“It’s almost certain that the growing sentiment among Republican leadership that Trump’s day has come and gone will be reinforced this year. He’s put his political capital on the line in so many races. A more seasoned politician would have been a little more judicious, a little more careful on these close races.”

A string of primary losses for Trump’s picks could also puncture the aura of inevitability around him as party standard bearer in the race for the White House in 2024, encouraging potential rivals such as Ron DeSantis, the governor of Florida.

Jacobs added: “There are definitely some Republicans looking at the presidential nomination who are ready to take on Trump, particularly if they see him as weakening. That is the orientation of a lot of the Republican leaders. They would like to see Trump quietly drift off into the past. Like so much about Trump, he’s refusing to go along and wants to still be a player.”

Never before has a US president left office only to continue barnstorming the country with campaign rallies and insert himself so aggressively into congressional elections. Why Trump is so willing to jeopardise his brand – and how he would respond to being given a bloody nose by Republican voters – remains a matter of conjecture.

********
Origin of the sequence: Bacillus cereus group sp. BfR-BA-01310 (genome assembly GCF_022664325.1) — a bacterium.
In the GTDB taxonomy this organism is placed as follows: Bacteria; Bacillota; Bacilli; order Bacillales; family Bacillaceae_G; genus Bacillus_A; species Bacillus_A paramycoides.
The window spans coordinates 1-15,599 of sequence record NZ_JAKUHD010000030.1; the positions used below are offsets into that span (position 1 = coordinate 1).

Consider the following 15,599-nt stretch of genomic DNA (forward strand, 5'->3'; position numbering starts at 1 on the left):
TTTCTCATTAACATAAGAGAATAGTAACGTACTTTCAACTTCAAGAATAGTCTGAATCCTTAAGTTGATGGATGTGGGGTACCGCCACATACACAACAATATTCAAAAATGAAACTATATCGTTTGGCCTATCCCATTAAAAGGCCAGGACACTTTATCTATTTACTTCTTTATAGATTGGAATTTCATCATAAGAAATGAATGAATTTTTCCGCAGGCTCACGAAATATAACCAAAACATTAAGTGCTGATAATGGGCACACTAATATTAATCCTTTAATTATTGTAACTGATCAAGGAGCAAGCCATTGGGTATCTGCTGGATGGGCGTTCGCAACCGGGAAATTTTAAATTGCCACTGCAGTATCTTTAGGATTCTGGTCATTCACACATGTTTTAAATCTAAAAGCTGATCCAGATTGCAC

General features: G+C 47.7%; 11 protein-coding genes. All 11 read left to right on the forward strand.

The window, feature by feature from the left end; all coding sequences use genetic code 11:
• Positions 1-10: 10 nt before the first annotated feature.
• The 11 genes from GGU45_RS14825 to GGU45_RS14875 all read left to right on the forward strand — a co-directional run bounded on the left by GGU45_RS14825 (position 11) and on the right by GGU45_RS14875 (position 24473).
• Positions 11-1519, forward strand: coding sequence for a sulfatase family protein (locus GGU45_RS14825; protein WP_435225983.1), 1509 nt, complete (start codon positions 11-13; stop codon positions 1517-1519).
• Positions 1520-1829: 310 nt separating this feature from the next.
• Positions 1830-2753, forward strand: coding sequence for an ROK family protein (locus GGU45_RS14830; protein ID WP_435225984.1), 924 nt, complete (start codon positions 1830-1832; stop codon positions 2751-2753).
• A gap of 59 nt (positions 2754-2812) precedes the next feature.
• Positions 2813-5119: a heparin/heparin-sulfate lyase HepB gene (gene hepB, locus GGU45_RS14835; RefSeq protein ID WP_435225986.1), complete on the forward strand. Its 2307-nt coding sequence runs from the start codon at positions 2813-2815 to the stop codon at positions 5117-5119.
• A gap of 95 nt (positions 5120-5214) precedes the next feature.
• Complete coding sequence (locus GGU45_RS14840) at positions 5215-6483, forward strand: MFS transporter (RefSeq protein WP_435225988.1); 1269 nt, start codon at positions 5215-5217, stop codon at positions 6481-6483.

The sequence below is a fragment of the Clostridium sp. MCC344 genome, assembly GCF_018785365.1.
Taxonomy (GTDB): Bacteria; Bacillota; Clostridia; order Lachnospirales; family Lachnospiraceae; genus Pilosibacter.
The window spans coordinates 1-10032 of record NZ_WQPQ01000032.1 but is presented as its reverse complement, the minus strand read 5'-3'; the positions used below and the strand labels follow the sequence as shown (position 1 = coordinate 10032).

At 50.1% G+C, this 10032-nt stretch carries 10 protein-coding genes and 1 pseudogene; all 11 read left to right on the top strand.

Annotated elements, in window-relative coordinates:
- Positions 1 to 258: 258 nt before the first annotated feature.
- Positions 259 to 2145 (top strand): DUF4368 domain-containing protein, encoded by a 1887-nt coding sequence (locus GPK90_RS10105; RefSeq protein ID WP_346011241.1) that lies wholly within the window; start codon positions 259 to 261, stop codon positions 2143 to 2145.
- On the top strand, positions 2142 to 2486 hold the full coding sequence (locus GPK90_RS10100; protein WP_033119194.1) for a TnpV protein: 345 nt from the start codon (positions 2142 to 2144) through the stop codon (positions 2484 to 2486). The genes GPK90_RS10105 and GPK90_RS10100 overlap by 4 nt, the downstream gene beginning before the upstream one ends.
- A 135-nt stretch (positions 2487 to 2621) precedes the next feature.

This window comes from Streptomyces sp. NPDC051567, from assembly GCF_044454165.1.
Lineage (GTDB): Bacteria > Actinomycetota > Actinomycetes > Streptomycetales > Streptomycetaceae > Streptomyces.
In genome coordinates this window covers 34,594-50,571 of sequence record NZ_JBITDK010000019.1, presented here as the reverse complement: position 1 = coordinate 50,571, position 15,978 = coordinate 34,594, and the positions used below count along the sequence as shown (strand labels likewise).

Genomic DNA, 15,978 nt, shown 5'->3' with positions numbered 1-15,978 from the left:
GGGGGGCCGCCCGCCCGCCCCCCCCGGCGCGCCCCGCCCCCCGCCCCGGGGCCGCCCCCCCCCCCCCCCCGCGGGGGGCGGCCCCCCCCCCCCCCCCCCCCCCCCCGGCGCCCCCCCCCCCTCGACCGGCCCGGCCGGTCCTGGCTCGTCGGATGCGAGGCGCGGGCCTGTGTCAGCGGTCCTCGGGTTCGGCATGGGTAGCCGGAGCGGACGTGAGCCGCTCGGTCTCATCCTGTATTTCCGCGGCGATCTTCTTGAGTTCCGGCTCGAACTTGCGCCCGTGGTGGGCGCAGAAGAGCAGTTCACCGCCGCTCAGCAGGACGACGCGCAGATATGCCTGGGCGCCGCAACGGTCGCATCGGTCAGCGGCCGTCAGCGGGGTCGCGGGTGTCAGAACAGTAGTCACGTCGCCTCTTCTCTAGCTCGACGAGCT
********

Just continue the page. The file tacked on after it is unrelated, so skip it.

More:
One evident motive is to install loyalists who pass the litmus test of supporting his false claim that the 2020 presidential election was stolen by Joe Biden. Trump is laying the groundwork for purveyors of “the big lie” to take control of election machinery across the country.

Allan Lichtman, a distinguished professor of history at American University in Washington, said: “He’s interested in shaping the party, endorsing those who he thinks support him and his approach to politics, and he’s also trying to put into place in some key swing states like Michigan, Arizona and Georgia folks that he thinks can help him steal the next election if he runs.”